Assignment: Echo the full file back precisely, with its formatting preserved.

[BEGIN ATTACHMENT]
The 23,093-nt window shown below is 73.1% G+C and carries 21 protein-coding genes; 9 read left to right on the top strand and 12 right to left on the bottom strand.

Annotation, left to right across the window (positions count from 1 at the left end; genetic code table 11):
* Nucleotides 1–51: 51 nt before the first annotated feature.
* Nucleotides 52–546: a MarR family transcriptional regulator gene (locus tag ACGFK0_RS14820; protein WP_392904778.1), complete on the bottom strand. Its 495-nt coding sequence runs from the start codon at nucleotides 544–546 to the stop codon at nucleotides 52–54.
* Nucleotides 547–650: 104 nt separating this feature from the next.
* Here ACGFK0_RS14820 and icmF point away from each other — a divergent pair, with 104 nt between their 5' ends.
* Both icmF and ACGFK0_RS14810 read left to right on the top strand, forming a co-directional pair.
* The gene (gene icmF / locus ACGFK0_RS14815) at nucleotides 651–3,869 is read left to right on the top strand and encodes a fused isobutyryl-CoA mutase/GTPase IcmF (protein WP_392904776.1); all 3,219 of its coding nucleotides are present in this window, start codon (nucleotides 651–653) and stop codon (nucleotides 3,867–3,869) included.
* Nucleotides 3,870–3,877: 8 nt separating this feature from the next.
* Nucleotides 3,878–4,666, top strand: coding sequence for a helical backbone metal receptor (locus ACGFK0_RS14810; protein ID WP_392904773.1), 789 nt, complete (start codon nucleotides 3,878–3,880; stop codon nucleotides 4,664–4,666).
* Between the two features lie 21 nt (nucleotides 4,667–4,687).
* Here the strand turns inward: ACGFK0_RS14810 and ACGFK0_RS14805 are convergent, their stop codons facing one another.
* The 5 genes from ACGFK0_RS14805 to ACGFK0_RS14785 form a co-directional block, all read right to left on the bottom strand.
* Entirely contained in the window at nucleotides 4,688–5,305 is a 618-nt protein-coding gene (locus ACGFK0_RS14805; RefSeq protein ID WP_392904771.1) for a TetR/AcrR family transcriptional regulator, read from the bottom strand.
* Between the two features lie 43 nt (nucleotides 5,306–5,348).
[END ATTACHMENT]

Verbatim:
The 23,093-nt window shown below is 73.1% G+C and carries 21 protein-coding genes; 9 read left to right on the top strand and 12 right to left on the bottom strand.

Annotation, left to right across the window (positions count from 1 at the left end; genetic code table 11):
* Nucleotides 1–51: 51 nt before the first annotated feature.
* Nucleotides 52–546: a MarR family transcriptional regulator gene (locus tag ACGFK0_RS14820; protein WP_392904778.1), complete on the bottom strand. Its 495-nt coding sequence runs from the start codon at nucleotides 544–546 to the stop codon at nucleotides 52–54.
* Nucleotides 547–650: 104 nt separating this feature from the next.
* Here ACGFK0_RS14820 and icmF point away from each other — a divergent pair, with 104 nt between their 5' ends.
* Both icmF and ACGFK0_RS14810 read left to right on the top strand, forming a co-directional pair.
* The gene (gene icmF / locus ACGFK0_RS14815) at nucleotides 651–3,869 is read left to right on the top strand and encodes a fused isobutyryl-CoA mutase/GTPase IcmF (protein WP_392904776.1); all 3,219 of its coding nucleotides are present in this window, start codon (nucleotides 651–653) and stop codon (nucleotides 3,867–3,869) included.
* Nucleotides 3,870–3,877: 8 nt separating this feature from the next.
* Nucleotides 3,878–4,666, top strand: coding sequence for a helical backbone metal receptor (locus ACGFK0_RS14810; protein ID WP_392904773.1), 789 nt, complete (start codon nucleotides 3,878–3,880; stop codon nucleotides 4,664–4,666).
* Between the two features lie 21 nt (nucleotides 4,667–4,687).
* Here the strand turns inward: ACGFK0_RS14810 and ACGFK0_RS14805 are convergent, their stop codons facing one another.
* The 5 genes from ACGFK0_RS14805 to ACGFK0_RS14785 form a co-directional block, all read right to left on the bottom strand.
* Entirely contained in the window at nucleotides 4,688–5,305 is a 618-nt protein-coding gene (locus ACGFK0_RS14805; RefSeq protein ID WP_392904771.1) for a TetR/AcrR family transcriptional regulator, read from the bottom strand.
* Between the two features lie 43 nt (nucleotides 5,306–5,348).